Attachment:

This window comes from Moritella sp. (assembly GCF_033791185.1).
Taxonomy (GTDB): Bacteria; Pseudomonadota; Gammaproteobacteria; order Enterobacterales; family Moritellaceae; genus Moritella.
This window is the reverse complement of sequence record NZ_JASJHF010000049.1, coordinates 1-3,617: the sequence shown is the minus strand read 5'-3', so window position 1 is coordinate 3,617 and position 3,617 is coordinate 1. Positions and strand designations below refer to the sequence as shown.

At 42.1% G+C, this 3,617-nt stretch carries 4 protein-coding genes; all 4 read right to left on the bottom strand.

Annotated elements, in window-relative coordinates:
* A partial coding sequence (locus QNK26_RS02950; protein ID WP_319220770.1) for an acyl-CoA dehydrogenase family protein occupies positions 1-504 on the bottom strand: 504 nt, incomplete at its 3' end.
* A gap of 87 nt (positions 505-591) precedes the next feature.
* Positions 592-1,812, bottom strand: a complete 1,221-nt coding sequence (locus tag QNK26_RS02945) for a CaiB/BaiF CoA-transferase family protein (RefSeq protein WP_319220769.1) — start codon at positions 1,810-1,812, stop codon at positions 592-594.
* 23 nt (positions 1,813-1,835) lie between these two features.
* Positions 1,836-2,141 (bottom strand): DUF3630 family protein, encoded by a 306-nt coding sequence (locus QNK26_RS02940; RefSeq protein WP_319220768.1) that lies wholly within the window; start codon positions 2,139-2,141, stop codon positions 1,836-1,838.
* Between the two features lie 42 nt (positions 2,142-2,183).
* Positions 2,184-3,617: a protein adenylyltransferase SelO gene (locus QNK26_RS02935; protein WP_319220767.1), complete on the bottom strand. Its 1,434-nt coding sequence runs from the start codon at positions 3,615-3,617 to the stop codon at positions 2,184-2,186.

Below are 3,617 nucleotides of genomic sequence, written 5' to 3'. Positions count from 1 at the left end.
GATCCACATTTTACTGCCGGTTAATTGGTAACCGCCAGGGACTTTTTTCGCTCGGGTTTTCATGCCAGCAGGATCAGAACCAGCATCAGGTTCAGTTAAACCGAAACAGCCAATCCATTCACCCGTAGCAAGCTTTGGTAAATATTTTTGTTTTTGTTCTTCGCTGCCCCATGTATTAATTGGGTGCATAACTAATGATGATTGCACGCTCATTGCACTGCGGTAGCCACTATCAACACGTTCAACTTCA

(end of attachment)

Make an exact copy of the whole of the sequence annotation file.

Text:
This window comes from Moritella sp. (assembly GCF_033791185.1).
Taxonomy (GTDB): Bacteria; Pseudomonadota; Gammaproteobacteria; order Enterobacterales; family Moritellaceae; genus Moritella.
This window is the reverse complement of sequence record NZ_JASJHF010000049.1, coordinates 1-3,617: the sequence shown is the minus strand read 5'-3', so window position 1 is coordinate 3,617 and position 3,617 is coordinate 1. Positions and strand designations below refer to the sequence as shown.

At 42.1% G+C, this 3,617-nt stretch carries 4 protein-coding genes; all 4 read right to left on the bottom strand.

Annotated elements, in window-relative coordinates:
* A partial coding sequence (locus QNK26_RS02950; protein ID WP_319220770.1) for an acyl-CoA dehydrogenase family protein occupies positions 1-504 on the bottom strand: 504 nt, incomplete at its 3' end.
* A gap of 87 nt (positions 505-591) precedes the next feature.
* Positions 592-1,812, bottom strand: a complete 1,221-nt coding sequence (locus tag QNK26_RS02945) for a CaiB/BaiF CoA-transferase family protein (RefSeq protein WP_319220769.1) — start codon at positions 1,810-1,812, stop codon at positions 592-594.
* 23 nt (positions 1,813-1,835) lie between these two features.
* Positions 1,836-2,141 (bottom strand): DUF3630 family protein, encoded by a 306-nt coding sequence (locus QNK26_RS02940; RefSeq protein WP_319220768.1) that lies wholly within the window; start codon positions 2,139-2,141, stop codon positions 1,836-1,838.
* Between the two features lie 42 nt (positions 2,142-2,183).
* Positions 2,184-3,617: a protein adenylyltransferase SelO gene (locus QNK26_RS02935; protein WP_319220767.1), complete on the bottom strand. Its 1,434-nt coding sequence runs from the start codon at positions 3,615-3,617 to the stop codon at positions 2,184-2,186.

Below are 3,617 nucleotides of genomic sequence, written 5' to 3'. Positions count from 1 at the left end.
GATCCACATTTTACTGCCGGTTAATTGGTAACCGCCAGGGACTTTTTTCGCTCGGGTTTTCATGCCAGCAGGATCAGAACCAGCATCAGGTTCAGTTAAACCGAAACAGCCAATCCATTCACCCGTAGCAAGCTTTGGTAAATATTTTTGTTTTTGTTCTTCGCTGCCCCATGTATTAATTGGGTGCATAACTAATGATGATTGCACGCTCATTGCACTGCGGTAGCCACTATCAACACGTTCAACTTCA